Case 1

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Physical Exhibit:
Case 1

 

For Married Students: Building a Community in Pammel Court 1946-1978

 

The history of Pammel Court is a story of community and place. Originally founded after World War Two to provide temporary housing for returning veterans and their families, Pammel Court's collection of surplus metal units and narrow streets became a significant part of the Iowa State landscape for over fifty years. During its existence, Pammel Court was known by many names, including “boomtown,” “the silver city,” “fertile acres,” “the city within a city,” and even the “slums” of Iowa State. Few places on campus have evoked such strong feelings and memories.

 

From 1946 to 1978, Pammel Court was reserved for married students and their children. This exhibit is their story. It is about the creation of a housing development, the building of a community, and the lasting memories of place.

 

Images in the case (which is two short cases in the physical exhibit):

Pammel Court News

Pammel Court News, 1962. (RS 7/4/3, box 3, “Pammel Court" folder). Department of Residence Buildings Records.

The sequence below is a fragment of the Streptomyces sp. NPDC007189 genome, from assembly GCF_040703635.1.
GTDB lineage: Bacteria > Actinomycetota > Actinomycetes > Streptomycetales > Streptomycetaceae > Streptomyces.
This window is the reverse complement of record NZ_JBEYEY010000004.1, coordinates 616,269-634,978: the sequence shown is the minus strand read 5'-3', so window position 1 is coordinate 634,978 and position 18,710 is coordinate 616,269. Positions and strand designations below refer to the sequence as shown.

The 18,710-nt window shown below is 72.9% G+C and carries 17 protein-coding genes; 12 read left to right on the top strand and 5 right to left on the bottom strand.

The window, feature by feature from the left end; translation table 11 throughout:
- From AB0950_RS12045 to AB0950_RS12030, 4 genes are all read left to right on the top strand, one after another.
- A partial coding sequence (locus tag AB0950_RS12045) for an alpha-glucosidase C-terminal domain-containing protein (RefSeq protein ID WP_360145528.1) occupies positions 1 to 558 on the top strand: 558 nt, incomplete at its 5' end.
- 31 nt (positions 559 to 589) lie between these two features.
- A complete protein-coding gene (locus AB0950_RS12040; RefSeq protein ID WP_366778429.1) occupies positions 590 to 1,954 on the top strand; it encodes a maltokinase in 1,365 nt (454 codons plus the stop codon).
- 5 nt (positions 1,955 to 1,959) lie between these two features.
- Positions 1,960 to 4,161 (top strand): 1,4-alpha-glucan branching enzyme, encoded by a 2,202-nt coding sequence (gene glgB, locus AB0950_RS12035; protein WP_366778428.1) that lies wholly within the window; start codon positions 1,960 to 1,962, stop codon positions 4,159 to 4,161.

This cartoon from 1962 illustrates the challenges Pammel Court’s residents faced in their daily lives. Life in Pammel Court often meant juggling being a spouse, a parent, and a student.  

Student at the Front Door

Student at the Front Door, 1965. (RS 7/4/I, box 489). University Photographs.

This photograph shows Fred Merrifield, an Iowa State student, entering his unit in the mid-1960s.

Street View of Pammel Court Residence

Street View of Pammel Court Residence, circa 1978. (RS 21/7/222). Janet A. Jepeway Pammel Court Photographs.

When Pammel Court first opened in 1946 the housing project consisted of a mixture of trailers, prefabricated houses, Quonset Huts, and barracks buildings. By the 1970s, only the corrugated metal barracks buildings were left. Residents in Pammel Court were often free to personalize their rental units. This included painting the exterior and interior of the units, and planting gardens in the small yard space each residence afforded.